Once the value of the "gross estate" is determined, the law provides for various "deductions" (in Part IV of Subchapter A of Chapter 11 of Subtitle B of the Internal Revenue Code) in arriving at the value of the "taxable estate." Deductions include but are not limited to: Of these deductions, the most important is the deduction for property passing to (or in certain kinds of trust, for) the surviving spouse, because it can eliminate any federal estate tax for a married decedent. The tentative tax is based on the tentative tax base, which is the sum of the taxable estate and the "adjusted taxable gifts" (i.e., taxable gifts made after 1976). According to the Economic Growth and Tax Relief Reconciliation Act of 2001, the applicable exclusion increased to $3,500,000 in 2009, and the estate tax was repealed for estates of decedents dying in 2010, but then the Act was to "sunset" in 2011 and the estate tax was to reappear with an applicable exclusion amount of only $1,000,000.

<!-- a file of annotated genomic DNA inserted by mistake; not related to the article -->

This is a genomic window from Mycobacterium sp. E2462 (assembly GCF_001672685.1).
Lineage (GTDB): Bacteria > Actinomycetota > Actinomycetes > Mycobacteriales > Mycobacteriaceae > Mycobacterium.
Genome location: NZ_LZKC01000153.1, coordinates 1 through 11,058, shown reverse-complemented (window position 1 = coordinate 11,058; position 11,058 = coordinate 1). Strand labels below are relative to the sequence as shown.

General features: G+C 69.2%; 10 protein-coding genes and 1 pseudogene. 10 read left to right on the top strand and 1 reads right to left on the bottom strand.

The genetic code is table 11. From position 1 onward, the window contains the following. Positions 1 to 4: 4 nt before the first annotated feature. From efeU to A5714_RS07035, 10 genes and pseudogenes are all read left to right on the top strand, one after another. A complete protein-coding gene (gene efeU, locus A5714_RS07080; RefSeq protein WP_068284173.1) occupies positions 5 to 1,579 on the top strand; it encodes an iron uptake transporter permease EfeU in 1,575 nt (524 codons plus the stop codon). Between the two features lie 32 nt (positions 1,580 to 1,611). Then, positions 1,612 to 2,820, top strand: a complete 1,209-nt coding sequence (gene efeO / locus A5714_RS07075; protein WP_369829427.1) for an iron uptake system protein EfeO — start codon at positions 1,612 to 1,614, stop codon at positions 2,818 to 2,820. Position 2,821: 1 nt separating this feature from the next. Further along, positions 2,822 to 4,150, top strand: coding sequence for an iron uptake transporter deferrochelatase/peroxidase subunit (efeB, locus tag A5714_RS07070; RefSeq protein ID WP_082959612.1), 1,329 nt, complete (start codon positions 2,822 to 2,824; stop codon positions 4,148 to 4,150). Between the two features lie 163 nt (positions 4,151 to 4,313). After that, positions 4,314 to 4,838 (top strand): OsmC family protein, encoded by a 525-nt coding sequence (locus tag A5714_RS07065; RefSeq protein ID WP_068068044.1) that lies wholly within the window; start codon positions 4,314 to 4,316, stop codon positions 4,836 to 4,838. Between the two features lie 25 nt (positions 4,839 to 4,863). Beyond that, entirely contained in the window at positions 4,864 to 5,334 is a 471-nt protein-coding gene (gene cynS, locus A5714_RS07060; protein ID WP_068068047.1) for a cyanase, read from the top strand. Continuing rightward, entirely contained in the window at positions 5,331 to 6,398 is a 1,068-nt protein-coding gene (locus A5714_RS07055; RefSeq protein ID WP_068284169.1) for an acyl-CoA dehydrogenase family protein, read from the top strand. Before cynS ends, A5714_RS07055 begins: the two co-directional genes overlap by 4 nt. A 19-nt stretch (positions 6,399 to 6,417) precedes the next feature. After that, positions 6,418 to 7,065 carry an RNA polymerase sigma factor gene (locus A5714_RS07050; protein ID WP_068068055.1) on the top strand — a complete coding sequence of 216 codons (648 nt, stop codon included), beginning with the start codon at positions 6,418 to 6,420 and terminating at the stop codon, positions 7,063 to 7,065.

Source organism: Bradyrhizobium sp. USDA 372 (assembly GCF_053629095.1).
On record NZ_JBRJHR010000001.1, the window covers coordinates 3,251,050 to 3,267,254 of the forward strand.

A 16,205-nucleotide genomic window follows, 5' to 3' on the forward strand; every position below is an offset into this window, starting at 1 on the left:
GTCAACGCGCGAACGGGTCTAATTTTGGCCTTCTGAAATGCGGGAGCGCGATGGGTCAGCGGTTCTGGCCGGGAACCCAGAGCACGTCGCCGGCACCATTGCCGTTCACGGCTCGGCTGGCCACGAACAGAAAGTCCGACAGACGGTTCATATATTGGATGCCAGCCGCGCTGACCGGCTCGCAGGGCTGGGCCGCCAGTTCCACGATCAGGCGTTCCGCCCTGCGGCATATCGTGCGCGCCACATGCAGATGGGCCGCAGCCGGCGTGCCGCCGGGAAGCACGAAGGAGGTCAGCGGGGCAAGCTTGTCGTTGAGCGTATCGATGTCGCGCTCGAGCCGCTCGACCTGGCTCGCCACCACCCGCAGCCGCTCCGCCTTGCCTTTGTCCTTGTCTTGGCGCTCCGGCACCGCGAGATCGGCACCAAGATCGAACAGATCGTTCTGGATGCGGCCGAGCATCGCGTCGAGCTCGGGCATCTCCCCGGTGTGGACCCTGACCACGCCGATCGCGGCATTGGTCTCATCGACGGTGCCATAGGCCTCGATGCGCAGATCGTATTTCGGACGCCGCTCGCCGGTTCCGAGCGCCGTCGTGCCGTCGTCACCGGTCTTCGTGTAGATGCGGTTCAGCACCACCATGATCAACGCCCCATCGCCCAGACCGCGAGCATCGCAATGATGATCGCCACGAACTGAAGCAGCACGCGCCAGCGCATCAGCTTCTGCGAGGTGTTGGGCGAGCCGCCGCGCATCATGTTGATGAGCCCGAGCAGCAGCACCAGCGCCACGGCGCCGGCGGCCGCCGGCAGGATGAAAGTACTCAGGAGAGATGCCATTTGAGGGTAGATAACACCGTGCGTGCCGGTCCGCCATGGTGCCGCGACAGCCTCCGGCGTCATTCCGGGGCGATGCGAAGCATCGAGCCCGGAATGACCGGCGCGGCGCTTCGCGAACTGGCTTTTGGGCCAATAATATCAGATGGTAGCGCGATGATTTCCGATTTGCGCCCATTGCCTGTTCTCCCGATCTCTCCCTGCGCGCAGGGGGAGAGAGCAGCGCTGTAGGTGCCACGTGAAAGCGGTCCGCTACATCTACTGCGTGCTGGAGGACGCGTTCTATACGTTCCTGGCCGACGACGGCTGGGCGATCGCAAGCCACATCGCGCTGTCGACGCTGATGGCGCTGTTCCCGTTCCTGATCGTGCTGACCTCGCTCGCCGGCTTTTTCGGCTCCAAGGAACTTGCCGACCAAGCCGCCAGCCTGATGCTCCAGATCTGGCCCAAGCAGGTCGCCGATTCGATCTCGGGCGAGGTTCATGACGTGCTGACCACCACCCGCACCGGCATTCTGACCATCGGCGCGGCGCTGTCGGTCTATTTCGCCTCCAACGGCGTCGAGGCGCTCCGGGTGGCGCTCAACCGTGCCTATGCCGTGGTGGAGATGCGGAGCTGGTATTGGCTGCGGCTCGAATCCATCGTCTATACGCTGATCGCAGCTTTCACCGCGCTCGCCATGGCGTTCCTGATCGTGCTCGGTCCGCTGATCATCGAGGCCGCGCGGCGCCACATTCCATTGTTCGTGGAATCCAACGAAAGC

However, this unlimited deduction does not apply if the surviving spouse (not the decedent) is not a U. For decedents dying after December 31, 2009, the tentative tax will, with exceptions, be calculated by applying the following tax rates: --Internal Revenue Code section 2001(c), as amended by section 302(a)(2) of the Tax Relief, Unemployment Insurance Reauthorization, and Job Creation Act of 2010 (H. The Tax Relief, Unemployment Insurance Reauthorization, and Job Creation Act of 2010 became law on December 17, 2010.
The other part of the system, the gift tax, applies to transfers of property during a person's life.
In addition to the federal estate tax, many states have enacted similar taxes.
To these interests are added the following property interests generally not owned by the decedent at the time of death: The above list of modifications is not comprehensive. 17, 2010), as amended by section 101(c)(1) of the American Taxpayer Relief Act of 2012; see "Instructions for Form 706 (Rev.